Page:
In the aforementioned patent, back pressure was placed on the cheese curd as it moves through the duct surrounding the auger and leading horizontally from the bottom of the hopper to the vertical cheese accumulator duct or pipe. Back pressure was achieved by the incorporation of a transverse, obliquely inclined plate which narrows the auger duct in a direction away from the hopper and by the utilization of a disc on the auger shaft at its discharge end which limits the cross sectional area of the auger discharge. This results in the narrowing of the pipe or duct carrying the auger, places the restrictor in the vicinity of the auger, limits the back pressure to a small mass of cheese fully within the auger and interferes with stretching and also the removal of manufactured cheese at the termination of a production run such as at the end of the day and in the cleaning of the cheese mixing and stretching machine. Further, the injection of steam or a combination of steam and air under pressure into the hopper to obtain agitation of the water and heating of the same increases the time-temperature requirements for insuring maximum mixing and stretching of the cheese prior to being further stretched and transported by way of the extruder to the vertical accumulator duct.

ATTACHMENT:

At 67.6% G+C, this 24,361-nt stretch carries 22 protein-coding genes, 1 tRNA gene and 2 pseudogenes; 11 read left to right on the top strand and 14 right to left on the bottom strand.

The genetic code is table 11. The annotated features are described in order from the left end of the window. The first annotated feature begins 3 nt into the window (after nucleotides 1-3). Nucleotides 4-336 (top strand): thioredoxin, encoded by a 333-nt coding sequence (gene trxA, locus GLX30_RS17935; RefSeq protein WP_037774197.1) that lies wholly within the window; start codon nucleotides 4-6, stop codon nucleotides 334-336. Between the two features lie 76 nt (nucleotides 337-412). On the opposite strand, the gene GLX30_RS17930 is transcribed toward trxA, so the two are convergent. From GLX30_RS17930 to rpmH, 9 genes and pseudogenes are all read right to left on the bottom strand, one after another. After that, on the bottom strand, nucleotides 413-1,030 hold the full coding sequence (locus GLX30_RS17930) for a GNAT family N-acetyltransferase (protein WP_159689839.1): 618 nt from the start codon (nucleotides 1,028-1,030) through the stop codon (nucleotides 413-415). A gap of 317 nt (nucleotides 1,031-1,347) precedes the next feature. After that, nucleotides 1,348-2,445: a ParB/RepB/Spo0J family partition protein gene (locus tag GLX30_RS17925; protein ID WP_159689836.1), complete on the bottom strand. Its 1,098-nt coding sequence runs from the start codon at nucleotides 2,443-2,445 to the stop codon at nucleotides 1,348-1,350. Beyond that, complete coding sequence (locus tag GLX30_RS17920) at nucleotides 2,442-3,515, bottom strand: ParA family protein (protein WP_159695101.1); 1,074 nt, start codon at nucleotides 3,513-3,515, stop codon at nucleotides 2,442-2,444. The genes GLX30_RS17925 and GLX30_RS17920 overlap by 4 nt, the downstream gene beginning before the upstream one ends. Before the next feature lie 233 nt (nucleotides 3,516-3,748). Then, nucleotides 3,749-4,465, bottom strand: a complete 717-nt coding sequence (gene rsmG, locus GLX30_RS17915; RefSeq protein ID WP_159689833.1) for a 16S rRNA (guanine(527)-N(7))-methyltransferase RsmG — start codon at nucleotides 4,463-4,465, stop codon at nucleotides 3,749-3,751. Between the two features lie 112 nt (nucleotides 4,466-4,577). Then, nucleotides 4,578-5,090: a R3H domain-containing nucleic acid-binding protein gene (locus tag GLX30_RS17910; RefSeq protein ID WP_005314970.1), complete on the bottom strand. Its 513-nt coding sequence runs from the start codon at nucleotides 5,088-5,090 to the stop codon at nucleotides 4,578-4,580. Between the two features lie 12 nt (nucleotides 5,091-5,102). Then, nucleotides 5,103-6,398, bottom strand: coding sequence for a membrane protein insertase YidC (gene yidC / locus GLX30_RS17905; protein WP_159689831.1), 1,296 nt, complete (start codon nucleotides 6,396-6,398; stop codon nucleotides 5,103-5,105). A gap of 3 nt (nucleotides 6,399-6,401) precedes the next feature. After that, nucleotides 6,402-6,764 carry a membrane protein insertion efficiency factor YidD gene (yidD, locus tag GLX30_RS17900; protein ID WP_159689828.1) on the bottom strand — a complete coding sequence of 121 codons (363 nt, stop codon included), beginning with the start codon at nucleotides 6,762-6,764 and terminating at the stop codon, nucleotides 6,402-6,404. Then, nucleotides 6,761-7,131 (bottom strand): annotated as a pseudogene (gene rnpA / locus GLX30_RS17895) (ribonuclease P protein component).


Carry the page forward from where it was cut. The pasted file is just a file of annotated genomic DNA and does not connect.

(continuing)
The present invention is directed to an improved Italian cheese curd mixing and stretching machine of the type including a vertical hopper supporting a mass of water through which portions of Italian cheese curd are vertically dropped for gravity movement to an underlying auger carried by horizontal discharge duct terminating in a vertical accumulator duct at the discharge end of the auger mechanism. In the machine of the present invention, hot water is recirculated by injecting the water from a recirculation pipe into the vertical hopper below the level of accumulated water through transversely opposed water inlet injection nozzles on opposite sides of the vertical hopper to cause water turbulence and the incorporation of outlet openings within the sides of the vertical hopper above the water injection nozzles to effect counterflow movement of the water within the hopper with respect to the cheese curd segments passing by gravity from the top of the hopper to the hopper bottom. A horizontal discharge duct underlying the bottom of the hopper sealed to the hopper and open thereto carries a pair of intermeshed augers. Means are provided for driving the augers at slow speed to stretch and further mix the accumulated cheese curd within the horizontal duct and to force the stretched and mixed cheese curd to flow through an elbow at the discharge end of the horizontal duct to a vertical accumulator duct terminating in a cheese discharge head. The machine includes means for supplying make up water and for removing a portion of the recirculated water to the hopper to maintain the proper ph of the water within the hopper. A back pressure plate within the discharge head at the upper end of the accumulator duct and remote from the augers overlies a portion of the accumulator duct discharge opening for maintaining a back pressure on the cheese throughout the accumulator duct, the elbow, the intermeshed augers, and the horizontal duct. The discharge head may comprise a rectangular tubular duct fitted to the end of the vertical accumulator duct and inclined with respect to the duct vertical axis. The discharge head inclines downwardly and away from the vertical accumulator duct such that the accumulator duct opens to the interior of the discharge head by way of an oval opening oblique to the accumulator duct axis and the back pressure plate comprises a flat rectangular plate with an arcuate notch on the transverse edge overlying the oval opening whose notch diameter is less than that of the vertical accumulator duct.